When I have a long layover somewhere, especially when I’m going international, I have no problem paying a day fee to access a club. Free food and drink alone cover the cost – it’s the amenities beyond those that make it worthwhile. Such as quite, comfortable seats, more outlets than people, dedicated work spaces, and here in terminal E, showers and a spa. Check it out.
As I was wrapping up a few extra days of workover here in Louisiana I found out that I was going to be down here during the world famous Tarpon Rodeo fishing derby that takes place every year. Though I was not able to go and actually participate (and party) because I was on duty – I did get a chance to check out the scene.
First of all I want to say thank you to everyone that’s been reading the latest posts, commenting, and messaging. Some loyal readers that had been waiting in the wings for me to start putting content back out – and some new readers! Welcome! I’ve been getting questions about certain aspects of being a helicopter pilot flying Oil and Gas in the Gulf of Mexico, so I’ve decided to field them here. The one I’ve been getting the most so far has been “What is life like off-shore?” Though my account of my current conditions are not representative of ALL platforms you might find yourself “living” on – it’ll give you an idea of what to expect.
So here we are again, a year between posts and I’m writing that I’ll do better, I’ll post regularly, I’ll stay more involved in the blog process. We’ve been here before. This past year has certainly been an interesting one, and there are a few reasons why “the roaming pilot” hasn’t been roaming much at all lately. The biggest reason of them all is that I took time off to run for U.S. Congress in Idaho. I didn’t win, but I learned a great deal, and it’s certainly given me a focus and a drive to continue on and do more.
I also took a job flying for PHI in the Gulf of Mexico, the salary and schedule are great, but there hasn’t been much time for roaming, and frankly the job itself doesn’t lend well to exciting reading, it’s not at all like being a sky pirate in the south pacific bombing around off of tuna boats.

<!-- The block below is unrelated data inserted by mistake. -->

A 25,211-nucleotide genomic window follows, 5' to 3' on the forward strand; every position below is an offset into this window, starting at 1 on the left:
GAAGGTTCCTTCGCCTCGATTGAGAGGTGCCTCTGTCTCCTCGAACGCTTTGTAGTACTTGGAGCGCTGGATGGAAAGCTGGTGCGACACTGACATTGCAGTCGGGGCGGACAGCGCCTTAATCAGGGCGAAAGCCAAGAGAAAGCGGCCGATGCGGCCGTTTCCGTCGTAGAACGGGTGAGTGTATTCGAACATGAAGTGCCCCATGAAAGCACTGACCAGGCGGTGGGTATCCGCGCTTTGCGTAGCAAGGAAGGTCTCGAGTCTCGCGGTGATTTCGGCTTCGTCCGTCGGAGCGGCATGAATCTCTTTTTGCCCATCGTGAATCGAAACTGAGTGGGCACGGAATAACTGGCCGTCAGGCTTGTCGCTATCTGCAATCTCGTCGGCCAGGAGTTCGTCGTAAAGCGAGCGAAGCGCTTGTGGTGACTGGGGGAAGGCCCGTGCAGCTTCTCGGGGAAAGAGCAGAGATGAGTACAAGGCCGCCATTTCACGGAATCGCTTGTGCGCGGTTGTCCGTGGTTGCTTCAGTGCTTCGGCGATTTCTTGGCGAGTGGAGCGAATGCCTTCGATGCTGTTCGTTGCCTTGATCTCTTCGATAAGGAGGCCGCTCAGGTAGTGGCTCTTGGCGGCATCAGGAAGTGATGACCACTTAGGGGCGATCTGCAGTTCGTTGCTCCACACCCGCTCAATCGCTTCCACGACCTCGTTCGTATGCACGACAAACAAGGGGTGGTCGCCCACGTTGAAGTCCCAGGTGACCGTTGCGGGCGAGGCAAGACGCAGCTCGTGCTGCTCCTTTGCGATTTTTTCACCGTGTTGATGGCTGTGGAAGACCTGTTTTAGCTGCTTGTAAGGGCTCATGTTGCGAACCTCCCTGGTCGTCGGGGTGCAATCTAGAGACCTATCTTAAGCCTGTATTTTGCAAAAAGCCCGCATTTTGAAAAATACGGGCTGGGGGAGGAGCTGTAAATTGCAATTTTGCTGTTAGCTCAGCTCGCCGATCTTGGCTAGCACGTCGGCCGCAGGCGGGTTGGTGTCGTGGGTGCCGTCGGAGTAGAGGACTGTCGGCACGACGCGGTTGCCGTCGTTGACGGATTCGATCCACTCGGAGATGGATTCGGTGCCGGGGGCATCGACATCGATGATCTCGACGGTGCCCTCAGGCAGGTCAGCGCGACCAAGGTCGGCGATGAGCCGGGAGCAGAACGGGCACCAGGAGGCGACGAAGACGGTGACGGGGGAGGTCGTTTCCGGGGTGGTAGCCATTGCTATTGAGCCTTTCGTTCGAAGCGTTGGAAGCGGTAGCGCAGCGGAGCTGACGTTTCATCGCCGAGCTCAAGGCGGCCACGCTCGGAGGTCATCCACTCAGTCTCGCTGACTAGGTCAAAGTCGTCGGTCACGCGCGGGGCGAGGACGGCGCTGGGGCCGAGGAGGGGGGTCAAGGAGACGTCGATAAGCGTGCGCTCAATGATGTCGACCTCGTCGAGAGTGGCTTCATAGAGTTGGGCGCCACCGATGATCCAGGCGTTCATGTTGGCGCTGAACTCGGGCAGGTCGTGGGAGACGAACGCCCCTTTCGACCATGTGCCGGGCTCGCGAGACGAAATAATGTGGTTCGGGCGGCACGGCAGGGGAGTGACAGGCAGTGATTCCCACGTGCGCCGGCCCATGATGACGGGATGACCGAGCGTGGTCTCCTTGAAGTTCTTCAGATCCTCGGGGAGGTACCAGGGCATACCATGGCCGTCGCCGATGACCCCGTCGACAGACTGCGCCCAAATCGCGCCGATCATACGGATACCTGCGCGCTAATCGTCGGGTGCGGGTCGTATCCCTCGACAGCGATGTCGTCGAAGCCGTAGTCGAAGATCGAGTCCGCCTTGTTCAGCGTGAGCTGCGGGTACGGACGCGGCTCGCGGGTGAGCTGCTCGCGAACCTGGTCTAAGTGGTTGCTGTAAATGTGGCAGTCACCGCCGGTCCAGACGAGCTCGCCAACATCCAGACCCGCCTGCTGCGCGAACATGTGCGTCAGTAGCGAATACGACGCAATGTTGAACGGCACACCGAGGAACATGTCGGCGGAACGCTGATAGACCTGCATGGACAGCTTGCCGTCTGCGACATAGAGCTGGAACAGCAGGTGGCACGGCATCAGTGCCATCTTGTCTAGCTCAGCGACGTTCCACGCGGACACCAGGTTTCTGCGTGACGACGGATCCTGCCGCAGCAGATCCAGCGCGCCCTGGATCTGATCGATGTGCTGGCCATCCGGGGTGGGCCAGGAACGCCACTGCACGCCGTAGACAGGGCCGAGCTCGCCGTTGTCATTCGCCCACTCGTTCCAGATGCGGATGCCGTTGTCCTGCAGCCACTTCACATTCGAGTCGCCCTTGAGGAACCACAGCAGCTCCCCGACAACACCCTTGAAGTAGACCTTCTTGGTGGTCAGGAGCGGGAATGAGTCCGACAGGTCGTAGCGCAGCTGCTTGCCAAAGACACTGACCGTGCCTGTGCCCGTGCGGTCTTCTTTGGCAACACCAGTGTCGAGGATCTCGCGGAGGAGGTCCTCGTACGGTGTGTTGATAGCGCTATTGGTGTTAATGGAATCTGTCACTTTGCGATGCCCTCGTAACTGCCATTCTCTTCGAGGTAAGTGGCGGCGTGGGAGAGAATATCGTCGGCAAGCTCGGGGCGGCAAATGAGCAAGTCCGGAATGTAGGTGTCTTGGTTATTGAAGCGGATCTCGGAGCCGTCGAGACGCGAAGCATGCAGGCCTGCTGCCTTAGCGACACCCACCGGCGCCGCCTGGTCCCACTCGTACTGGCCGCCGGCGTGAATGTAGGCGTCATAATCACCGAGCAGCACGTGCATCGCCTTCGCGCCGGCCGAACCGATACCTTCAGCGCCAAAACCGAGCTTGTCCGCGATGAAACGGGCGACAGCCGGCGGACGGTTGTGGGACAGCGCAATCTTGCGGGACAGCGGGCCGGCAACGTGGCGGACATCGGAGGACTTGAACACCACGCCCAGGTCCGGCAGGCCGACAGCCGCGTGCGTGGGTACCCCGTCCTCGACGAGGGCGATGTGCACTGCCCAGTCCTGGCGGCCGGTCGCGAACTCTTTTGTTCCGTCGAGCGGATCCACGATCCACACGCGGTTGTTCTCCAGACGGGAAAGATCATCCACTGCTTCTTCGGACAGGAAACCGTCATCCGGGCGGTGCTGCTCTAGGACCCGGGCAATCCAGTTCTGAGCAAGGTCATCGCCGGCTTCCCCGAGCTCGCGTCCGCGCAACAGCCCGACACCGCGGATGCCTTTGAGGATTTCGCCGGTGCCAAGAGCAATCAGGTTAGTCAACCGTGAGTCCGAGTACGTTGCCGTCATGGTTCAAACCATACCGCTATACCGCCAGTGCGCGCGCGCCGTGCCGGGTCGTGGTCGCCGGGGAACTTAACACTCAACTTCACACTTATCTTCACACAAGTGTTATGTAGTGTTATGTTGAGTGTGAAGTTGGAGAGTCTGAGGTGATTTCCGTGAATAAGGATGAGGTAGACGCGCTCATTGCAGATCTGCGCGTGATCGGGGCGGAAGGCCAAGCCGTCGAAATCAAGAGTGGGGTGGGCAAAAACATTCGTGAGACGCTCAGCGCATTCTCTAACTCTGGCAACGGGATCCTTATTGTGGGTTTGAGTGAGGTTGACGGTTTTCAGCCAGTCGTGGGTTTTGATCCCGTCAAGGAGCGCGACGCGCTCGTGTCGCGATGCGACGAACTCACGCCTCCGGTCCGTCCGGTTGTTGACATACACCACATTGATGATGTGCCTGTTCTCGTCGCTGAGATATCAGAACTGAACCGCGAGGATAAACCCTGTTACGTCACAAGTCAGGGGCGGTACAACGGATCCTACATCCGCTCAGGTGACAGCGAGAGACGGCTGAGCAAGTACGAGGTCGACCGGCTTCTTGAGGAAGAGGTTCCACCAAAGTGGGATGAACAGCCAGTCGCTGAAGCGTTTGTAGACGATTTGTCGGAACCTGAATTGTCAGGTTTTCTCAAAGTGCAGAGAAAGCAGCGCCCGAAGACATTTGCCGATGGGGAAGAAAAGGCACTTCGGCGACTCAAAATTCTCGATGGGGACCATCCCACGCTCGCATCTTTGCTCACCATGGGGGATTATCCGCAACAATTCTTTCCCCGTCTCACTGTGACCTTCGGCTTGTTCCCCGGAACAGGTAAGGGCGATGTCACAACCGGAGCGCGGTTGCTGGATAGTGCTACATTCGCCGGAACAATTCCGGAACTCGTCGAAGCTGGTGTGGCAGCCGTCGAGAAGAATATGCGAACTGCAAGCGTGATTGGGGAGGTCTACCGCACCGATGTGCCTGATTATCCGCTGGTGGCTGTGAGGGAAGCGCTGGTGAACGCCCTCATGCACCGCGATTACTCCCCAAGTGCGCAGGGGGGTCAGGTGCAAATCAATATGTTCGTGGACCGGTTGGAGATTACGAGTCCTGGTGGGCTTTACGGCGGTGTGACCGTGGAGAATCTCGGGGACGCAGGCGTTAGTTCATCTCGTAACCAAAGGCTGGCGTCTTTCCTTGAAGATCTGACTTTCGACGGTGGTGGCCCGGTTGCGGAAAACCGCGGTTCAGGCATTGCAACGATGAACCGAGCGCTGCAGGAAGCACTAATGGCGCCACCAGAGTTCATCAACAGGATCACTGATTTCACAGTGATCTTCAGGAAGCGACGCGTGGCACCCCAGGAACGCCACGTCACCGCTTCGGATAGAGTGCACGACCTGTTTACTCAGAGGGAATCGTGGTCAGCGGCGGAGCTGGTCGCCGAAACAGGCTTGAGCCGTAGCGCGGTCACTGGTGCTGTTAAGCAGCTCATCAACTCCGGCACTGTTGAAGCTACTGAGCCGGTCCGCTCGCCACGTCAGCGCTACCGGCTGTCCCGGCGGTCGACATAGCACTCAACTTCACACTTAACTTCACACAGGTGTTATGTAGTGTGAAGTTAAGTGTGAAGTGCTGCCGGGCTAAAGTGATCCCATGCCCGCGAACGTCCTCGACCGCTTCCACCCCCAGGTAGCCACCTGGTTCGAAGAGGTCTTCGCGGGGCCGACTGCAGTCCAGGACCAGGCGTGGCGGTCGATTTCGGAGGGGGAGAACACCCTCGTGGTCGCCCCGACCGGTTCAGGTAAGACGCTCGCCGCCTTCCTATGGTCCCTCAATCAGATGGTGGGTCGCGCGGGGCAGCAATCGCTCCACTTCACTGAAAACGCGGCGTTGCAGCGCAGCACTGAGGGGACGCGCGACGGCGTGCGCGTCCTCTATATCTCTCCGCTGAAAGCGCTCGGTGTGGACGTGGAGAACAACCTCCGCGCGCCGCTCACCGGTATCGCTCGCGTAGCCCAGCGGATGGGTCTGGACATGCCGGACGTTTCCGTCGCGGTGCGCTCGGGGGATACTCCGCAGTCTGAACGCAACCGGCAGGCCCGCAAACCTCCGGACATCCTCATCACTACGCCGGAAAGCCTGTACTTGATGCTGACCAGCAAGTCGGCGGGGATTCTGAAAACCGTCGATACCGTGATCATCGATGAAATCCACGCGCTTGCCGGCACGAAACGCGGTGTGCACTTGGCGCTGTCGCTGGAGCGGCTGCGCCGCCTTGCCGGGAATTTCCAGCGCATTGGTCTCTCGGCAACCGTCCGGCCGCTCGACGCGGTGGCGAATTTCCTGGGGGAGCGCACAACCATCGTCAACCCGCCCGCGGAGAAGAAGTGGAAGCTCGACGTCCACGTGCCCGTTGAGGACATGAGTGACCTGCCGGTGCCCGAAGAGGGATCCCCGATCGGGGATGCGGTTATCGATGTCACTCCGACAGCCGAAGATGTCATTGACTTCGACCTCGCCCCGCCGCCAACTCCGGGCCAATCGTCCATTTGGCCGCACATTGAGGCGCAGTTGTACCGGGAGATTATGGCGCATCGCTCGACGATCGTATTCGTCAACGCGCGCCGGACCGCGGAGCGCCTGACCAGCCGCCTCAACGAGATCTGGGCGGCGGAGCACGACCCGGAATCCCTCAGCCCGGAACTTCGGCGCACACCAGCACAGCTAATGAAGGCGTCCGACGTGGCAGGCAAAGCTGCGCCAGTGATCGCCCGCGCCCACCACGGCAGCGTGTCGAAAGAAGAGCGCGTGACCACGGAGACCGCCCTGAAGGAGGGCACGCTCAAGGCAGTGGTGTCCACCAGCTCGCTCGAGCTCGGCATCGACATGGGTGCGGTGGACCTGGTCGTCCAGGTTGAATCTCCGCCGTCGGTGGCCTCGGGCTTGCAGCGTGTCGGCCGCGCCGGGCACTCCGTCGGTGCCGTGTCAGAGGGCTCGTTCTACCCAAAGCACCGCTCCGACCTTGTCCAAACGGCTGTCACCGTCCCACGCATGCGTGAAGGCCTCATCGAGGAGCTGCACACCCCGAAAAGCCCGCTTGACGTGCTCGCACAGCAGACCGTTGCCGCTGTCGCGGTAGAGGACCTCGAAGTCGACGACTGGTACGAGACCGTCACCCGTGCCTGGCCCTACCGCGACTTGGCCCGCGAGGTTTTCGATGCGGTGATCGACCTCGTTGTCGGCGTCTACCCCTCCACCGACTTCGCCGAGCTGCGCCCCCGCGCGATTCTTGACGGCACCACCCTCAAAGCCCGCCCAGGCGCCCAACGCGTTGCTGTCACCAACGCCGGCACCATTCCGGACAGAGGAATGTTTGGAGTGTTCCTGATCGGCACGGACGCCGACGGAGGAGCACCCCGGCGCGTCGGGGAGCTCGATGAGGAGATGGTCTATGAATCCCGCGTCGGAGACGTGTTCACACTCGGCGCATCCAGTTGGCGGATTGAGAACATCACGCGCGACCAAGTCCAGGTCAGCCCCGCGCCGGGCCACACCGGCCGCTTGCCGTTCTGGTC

But this blog is my passion, I love to fly, travel, photograph, and write. So here we are again, you, me, this page, my words. I’ve done a few domestic trips in the past few months, outing and localized adventures, I’ll see if I can’t breathe any life into those as posts in the next week or two.
For now, I’m looking for a WP guru to help me streamline and awesome-ize the layout and graphic design of the blog, and I’m also going to explore a VLOG/Podcast option. I’m getting the cameras out and dusted off and you should see more content from me as we go. In addition to some backdated posts I’m going to address a question I still get often from people that have read my tuna pilot guide, or my blog in general – what can we low time pilots do? I’m also going to address pilot saturation, pilot shortage, and the airlines (RTP).
One thing I’ll promise to try and do is remain neutral and focused on travel, flying and life. Though I’m more politically active now than ever before in my life, this blog isn’t the format for those views or platforms. So yeah, there we go, back to it, again! If you have any ideas for content or topics you would like me to address leave a comment below!
The hardest part about writing about something more than a year after you did it is that the details have all begun to blur. The timelines fade, and events blend together. I couldn’t begin to tell you why this trip never made it to the blog until now – or why I haven’t posted in over a year, but as is our tradition here at The Roaming Pilot – I’m going to promise to not let it happen again. Until the next time. SO, the date on this post reads as May 28, 2016 however I’m writing it May 28, 2017. Just so we’re clear, this happened last year.
India has always been a land of mystery and intrigue. The Dutch, the Portuguese and famously the British have all colonized the area at one point or another. Vivid, dense, rich ecosystems flourish there to this day, yet modern India has a reputation for being a technological hub, and one of the most densely populated countries in the world. So what was the draw for me to go to India? Was it the nature? The History? The exotic location? The tantalizing and delicious curries that are available? Although each of those are compelling reasons to go to India, the reason for my trip is far more personal than any of that. I had been invited to attend the wedding of a dear friend and coworker, along with a handful of the other pilots and staff from Life Flight Kuwait, and we weren’t going to miss it!